(Recasts, updates yields)
By Kate Duguid
NEW YORK, April 26 (Reuters) - U.S. Treasury yields fell following Friday’s first-quarter growth report as weak inflation data tempered the strong headline figure.
Gross domestic product increased at a 3.2% annualized rate in the first quarter, the Commerce Department said in its advance GDP report released on Friday, versus the 2.0% estimated by economists polled by Reuters.
But Federal Reserve officials are likely to shrug off the surge in growth and focus on a measure of domestic demand that excludes trade, inventories and government spending, which increased at only a 1.3% rate, the slowest since the second quarter of 2013, after increasing at a 2.6% pace in the October-December quarter.
The Fed is also likely to focus on the disappointing core personal consumption expenditure price index figure, which increased at only a 1.3% rate versus 1.8% in the prior quarter. PCE is the Fed’s preferred metric of inflation.
The Federal Open Market Committee is scheduled to meet next week to discuss interest rate policy.
“From a Treasury perspective, the Fed is going to focus on the inflation number,” which is why yields fell, said Stan Shipley, strategist at Evercore ISI. “Offsetting the GDP growth was the GDP deflator, which was 0.9%.”
The Fed recently suspended its three-year monetary policy tightening campaign, dropping forecasts for any interest rate hikes this year. The U.S. central bank increased borrowing costs four times in 2018.
At present, 41.4% of traders predict that the Fed will have cut interest rates 25 basis points by the end of the year, according to CME Group’s FedWatch tool, while 33.7% believe rates will stay where they are, down from 41.8% on Thursday.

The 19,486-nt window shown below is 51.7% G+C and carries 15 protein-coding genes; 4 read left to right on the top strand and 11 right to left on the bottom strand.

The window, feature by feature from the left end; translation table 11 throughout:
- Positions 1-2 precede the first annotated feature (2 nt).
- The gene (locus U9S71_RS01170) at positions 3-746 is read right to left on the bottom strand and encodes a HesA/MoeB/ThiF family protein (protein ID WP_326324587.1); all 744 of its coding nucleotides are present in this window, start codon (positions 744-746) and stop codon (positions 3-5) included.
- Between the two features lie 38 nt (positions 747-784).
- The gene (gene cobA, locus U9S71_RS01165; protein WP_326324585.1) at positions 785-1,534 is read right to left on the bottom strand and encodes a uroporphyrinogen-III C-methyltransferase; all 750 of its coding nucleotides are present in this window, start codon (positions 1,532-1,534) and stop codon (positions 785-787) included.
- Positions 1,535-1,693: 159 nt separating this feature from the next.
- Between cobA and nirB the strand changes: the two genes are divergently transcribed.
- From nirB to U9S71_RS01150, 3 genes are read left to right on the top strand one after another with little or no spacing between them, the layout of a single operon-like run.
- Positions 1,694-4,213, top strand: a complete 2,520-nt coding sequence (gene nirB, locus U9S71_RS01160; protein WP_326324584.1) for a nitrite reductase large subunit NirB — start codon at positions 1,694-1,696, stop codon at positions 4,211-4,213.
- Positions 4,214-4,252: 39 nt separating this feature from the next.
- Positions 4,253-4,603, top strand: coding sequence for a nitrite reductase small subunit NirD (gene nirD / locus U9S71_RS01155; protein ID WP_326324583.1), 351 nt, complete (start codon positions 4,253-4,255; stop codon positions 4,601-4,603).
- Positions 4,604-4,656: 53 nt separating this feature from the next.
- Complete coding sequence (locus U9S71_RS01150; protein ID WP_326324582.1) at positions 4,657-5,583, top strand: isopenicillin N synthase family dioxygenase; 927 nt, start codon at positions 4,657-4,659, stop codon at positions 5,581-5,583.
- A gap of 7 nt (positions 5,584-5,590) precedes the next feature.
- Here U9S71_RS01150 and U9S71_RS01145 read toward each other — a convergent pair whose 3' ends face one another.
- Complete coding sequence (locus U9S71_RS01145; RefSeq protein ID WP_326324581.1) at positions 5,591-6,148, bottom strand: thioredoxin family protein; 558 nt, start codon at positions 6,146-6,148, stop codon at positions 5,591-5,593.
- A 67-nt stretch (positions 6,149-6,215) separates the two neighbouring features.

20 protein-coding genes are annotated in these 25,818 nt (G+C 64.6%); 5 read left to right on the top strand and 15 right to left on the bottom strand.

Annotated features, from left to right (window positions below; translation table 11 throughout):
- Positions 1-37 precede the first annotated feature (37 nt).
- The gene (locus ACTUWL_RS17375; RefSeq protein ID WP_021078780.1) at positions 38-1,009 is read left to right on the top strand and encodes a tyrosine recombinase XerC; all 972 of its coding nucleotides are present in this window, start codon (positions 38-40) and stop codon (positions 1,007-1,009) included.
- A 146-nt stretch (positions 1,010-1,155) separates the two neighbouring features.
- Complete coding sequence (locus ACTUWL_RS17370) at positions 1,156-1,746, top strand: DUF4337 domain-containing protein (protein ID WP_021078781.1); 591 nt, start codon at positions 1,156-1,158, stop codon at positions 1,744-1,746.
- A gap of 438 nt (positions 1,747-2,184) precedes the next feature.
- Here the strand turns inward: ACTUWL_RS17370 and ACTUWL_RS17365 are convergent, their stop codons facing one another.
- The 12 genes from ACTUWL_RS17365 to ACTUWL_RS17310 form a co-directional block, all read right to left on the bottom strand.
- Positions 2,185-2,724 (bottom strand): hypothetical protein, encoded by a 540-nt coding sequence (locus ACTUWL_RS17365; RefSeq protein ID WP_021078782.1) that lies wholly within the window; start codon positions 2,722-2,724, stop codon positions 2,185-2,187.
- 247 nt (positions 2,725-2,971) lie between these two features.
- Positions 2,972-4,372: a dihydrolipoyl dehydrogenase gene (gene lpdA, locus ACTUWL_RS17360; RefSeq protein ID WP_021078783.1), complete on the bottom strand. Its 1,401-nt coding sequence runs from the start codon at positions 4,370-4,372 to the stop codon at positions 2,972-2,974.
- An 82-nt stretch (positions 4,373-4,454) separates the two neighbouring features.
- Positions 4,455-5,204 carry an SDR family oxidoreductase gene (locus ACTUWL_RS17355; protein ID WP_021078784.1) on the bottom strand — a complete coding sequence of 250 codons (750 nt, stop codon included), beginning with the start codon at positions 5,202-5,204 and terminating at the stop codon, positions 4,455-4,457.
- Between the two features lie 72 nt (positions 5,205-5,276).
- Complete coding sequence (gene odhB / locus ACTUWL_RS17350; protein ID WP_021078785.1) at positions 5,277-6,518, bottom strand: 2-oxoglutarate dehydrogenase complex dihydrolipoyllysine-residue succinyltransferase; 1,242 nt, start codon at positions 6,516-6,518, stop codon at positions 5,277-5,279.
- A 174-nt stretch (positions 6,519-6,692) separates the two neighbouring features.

The details of the growth figures also detracted from the headline gain: first-quarter GDP owed its outperformance to trade and the largest accumulation of unsold goods since 2015, temporary factors that are likely to reverse in the coming quarters.
“While the consumer did pull back from their torrid holiday buying in the fourth quarter, trade and inventory rebuilding added an outsized 1.7% to GDP. GDP was expected to be 2.3% and without the boost from trade and inventory, GDP would have actually missed,” said Bryce Doty, senior portfolio manager at Sit Fixed Income Advisors.
Yields across maturities were lower, with the biggest losses at the short end of the curve. The two-year yield, a proxy for investor expectations of interest-rate hikes, was last down 3.8 basis points to 2.292%. The benchmark 10-year government note yield was last 2.5 basis points lower at 2.509%. (Reporting by Kate Duguidd; editing by Jonathan Oatis and Rosalba O’Brien)